wind becoming light at nine o'clock, Mr. Bampton anchored in 9 fathoms, on a muddy bottom, in latitude 7° 55' south. The coast of New Guinea was then seen to extend from N. N. W. ½W. to E. N. E.; and the south end of a reef, running off from the western extreme, bore W. by S. ½S., two leagues.
The land here forms a large, unsheltered bay; and an opening nearly at the head, bearing N.jK, appeared like the entrance of a considerable river; but an officer, who was sent in a boat to sound, saw breakers stretching across. The soundings were regular, from 9 to 6 fathoms, within a mile or two of the shore; when there was only twelve feet; and the surf which rolled in, made it impossible to land. The country round the bay is described as level and open, and of an agreeable aspect.
On the return of the boat the ships weighed, and stretched southward until June 27, at noon. The latitude was then 9° 1'; and a sand bank was seen from the mast head, bearing S. W. ½W. They then wore to the north-eastward; and continued upon that course until the 28th, at dusk; when the land of New Guinea being in sight as far as E. by N., the same, apparently, which had been set from the anchorage on the 26th, they stretched off till two in the morning; and then in again, towards the land.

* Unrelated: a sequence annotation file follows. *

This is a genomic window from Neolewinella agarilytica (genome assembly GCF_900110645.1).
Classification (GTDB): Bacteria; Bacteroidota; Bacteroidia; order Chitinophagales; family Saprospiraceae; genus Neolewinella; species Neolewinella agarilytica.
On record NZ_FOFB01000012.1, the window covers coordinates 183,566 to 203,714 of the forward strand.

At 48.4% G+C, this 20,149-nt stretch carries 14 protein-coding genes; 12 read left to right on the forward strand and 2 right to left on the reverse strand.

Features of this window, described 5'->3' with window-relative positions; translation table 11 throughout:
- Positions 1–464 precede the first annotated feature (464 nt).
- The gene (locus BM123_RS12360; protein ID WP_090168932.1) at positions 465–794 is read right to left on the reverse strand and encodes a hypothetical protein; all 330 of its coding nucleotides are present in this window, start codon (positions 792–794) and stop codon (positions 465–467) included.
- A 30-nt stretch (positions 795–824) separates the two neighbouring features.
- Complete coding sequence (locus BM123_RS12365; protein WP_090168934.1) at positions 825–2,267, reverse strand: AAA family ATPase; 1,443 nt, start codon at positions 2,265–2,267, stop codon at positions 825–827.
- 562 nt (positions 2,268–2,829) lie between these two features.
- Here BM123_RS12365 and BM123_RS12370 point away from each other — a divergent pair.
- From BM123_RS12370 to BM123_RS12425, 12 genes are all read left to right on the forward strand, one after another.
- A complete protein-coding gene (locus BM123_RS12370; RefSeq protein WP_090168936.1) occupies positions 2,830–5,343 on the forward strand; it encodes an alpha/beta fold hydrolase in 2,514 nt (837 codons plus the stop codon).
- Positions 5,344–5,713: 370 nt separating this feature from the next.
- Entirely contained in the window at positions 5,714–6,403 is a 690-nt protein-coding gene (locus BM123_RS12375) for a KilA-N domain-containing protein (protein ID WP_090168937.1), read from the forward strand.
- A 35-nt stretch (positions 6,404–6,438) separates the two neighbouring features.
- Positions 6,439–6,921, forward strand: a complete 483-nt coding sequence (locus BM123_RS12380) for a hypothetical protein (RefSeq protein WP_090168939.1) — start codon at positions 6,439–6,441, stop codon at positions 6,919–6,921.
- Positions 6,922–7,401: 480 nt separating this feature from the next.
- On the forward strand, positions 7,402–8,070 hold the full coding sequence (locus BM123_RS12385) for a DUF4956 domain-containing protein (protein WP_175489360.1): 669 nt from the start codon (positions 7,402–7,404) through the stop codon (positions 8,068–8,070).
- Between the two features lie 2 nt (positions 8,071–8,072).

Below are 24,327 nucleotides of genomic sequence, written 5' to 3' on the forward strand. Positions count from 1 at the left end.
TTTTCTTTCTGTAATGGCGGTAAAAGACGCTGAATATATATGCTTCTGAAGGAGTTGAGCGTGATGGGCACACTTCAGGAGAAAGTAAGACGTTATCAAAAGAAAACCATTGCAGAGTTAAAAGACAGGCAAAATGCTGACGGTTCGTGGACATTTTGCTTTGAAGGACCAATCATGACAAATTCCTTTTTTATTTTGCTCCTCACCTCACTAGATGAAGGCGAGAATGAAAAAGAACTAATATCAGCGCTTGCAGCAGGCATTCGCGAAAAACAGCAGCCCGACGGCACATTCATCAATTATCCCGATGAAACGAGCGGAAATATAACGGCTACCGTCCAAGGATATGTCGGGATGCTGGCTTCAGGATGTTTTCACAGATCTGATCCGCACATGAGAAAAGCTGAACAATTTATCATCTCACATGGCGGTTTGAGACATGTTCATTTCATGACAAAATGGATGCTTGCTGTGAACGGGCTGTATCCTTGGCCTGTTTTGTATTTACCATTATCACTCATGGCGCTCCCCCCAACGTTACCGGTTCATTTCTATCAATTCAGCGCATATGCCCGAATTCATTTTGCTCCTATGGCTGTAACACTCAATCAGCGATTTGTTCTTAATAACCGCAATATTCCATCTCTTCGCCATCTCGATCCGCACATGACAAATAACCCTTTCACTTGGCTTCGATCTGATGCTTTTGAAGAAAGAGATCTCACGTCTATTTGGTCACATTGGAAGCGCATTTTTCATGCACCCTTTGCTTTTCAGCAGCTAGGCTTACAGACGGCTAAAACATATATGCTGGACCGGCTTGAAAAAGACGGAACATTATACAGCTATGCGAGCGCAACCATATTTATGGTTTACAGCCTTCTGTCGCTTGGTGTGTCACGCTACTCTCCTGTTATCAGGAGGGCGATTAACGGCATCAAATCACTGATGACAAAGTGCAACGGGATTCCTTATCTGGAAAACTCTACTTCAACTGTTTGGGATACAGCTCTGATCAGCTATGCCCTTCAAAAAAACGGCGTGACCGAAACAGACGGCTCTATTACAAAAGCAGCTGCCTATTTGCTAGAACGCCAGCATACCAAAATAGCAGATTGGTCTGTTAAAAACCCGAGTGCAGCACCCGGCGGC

Captain Bampton had followed the coast of New Guinea thus far, in the hope of finding a passage to the northward, between it and Louisiade; but the trending of the land so far to the east, and the difficulty of weathering it, from the current being adverse, obliged him to give up that hope. A consultation was then held; and a determination made to attempt the passage through the middle of Torres' Strait.
At the time the ships hauled their wind to the southward, the latitude was 8° 3'; the longitude, from three distances of the sun and moon, 145° 23'; and the depth of water 40 fathoms, on a muddy bottom. They had no soundings from that time to July 1, at one
a. m.; when there was 35 fathoms. At daylight, land, which was